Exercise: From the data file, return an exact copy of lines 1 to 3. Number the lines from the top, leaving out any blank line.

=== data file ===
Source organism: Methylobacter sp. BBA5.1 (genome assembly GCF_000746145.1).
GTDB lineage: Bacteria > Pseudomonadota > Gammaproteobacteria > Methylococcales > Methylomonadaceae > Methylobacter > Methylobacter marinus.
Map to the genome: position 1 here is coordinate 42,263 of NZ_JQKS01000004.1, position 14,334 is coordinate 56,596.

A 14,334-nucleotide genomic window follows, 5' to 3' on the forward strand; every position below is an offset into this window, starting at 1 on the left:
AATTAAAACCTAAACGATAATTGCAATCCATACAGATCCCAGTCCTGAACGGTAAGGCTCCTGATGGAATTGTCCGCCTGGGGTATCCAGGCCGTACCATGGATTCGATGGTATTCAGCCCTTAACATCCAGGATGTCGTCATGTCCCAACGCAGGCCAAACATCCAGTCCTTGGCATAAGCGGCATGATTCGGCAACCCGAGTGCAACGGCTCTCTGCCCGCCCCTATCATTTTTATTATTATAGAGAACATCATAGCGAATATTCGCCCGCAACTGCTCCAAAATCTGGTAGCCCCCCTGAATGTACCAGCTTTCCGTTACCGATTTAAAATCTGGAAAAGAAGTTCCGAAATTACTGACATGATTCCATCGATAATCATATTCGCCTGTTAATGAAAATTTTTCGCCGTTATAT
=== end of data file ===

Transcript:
Source organism: Methylobacter sp. BBA5.1 (genome assembly GCF_000746145.1).
GTDB lineage: Bacteria > Pseudomonadota > Gammaproteobacteria > Methylococcales > Methylomonadaceae > Methylobacter > Methylobacter marinus.
Map to the genome: position 1 here is coordinate 42,263 of NZ_JQKS01000004.1, position 14,334 is coordinate 56,596.